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Conversations in the Disciplines

 

by Kamila Kinyon, PhD

The Conversations in the Disciplines panels hosted by the Writing Program give DU undergraduates a unique chance to talk to professors in different fields and to learn about their research methods and writing styles. The two panels taking place on April 16 and April 17, 2013, portrayed an intriguing cross-section of DU scholarship.

April 16th featured a lively interplay of approaches to research and writing as presented by American studies scholar Lindsey Feitz, psychologist Anne DePrince, and political scientist Peter Hanson. All three panelists discussed their subjects of interest, exemplifying research in their field through their current projects. Feitz described how she sorted through boxes and boxes of promotional material that could give her insight into the Avon company's marketing strategies. DePrince discussed how she combines extensive interviews with quantitative survey analysis in order to learn about traumatic stress symptoms in women and children. Hanson also explained how he combines quantitative and qualitative data when he studies the extent to which the majority party in the Senate can shape legislative outcomes in the chamber.Flying Geese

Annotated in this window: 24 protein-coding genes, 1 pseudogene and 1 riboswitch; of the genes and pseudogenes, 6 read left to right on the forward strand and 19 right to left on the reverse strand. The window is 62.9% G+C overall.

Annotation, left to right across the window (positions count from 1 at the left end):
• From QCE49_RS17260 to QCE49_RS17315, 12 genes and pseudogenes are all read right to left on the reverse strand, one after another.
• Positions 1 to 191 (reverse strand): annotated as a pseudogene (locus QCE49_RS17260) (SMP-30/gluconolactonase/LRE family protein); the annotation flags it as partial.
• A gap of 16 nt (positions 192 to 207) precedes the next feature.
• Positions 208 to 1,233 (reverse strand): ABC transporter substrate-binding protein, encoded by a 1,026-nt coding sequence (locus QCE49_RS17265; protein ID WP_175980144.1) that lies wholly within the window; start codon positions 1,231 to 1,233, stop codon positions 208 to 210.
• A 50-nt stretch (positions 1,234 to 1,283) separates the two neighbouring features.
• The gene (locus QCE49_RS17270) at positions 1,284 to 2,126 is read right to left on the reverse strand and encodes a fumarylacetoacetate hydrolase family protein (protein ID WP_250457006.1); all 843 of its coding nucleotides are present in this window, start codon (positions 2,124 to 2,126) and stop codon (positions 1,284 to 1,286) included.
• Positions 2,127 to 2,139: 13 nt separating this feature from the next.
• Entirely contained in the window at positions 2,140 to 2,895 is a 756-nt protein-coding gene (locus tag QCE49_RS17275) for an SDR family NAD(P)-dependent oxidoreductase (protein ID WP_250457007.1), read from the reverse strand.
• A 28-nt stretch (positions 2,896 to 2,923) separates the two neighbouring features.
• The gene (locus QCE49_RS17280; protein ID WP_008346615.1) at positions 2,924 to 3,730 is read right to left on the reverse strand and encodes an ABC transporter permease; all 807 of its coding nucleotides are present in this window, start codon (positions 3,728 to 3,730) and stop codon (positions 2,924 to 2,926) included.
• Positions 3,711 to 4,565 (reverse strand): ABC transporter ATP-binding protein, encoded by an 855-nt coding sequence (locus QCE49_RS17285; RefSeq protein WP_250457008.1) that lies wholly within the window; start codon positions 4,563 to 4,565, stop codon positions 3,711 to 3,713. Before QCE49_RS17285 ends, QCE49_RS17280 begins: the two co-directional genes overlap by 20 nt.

All three panelists made the point that the research and writing process in their fields is very extensive, with one academic publication taking months or even years to complete. After looking for patterns in multiple texts, interviews, or survey data, one must find the best way to present this to an audience. Feitz mentioned that she revises multiple times, even taping construction paper to the walls of her apartment to sort through initial ideas. She expects at least sixteen revisions and extensive feedback from peers to prepare work for an academic, peer reviewed journal. DePrince also discussed the difficulty of the revision process. She compared writing to a path through the forest, where you have to be aware of the beginning as well as the end. She commented: "The first draft is for me, to find that path through the forest; the other zillion drafts are for the reader." Hanson discussed a book length project which he started thinking about in 2004. During the later stages of writing, he stressed the importance of getting critical comments from peers: "You need a thick skin. Criticism will improve your work."

During the discussion that followed the initial presentations, panelists addressed how students could complete successful projects under the time constraints of university classes. Start by reading background research and seeing what other people have done. Also, keep your ideas in mind for further use. There are opportunities such as the senior thesis and undergraduate research projects where you have a longer time frame for doing original research. Here are some final words of advice that the panelists gave: "Don't be afraid to show your work and get criticism. Revise, and keep your eyes on the prize. Your writing can make a difference."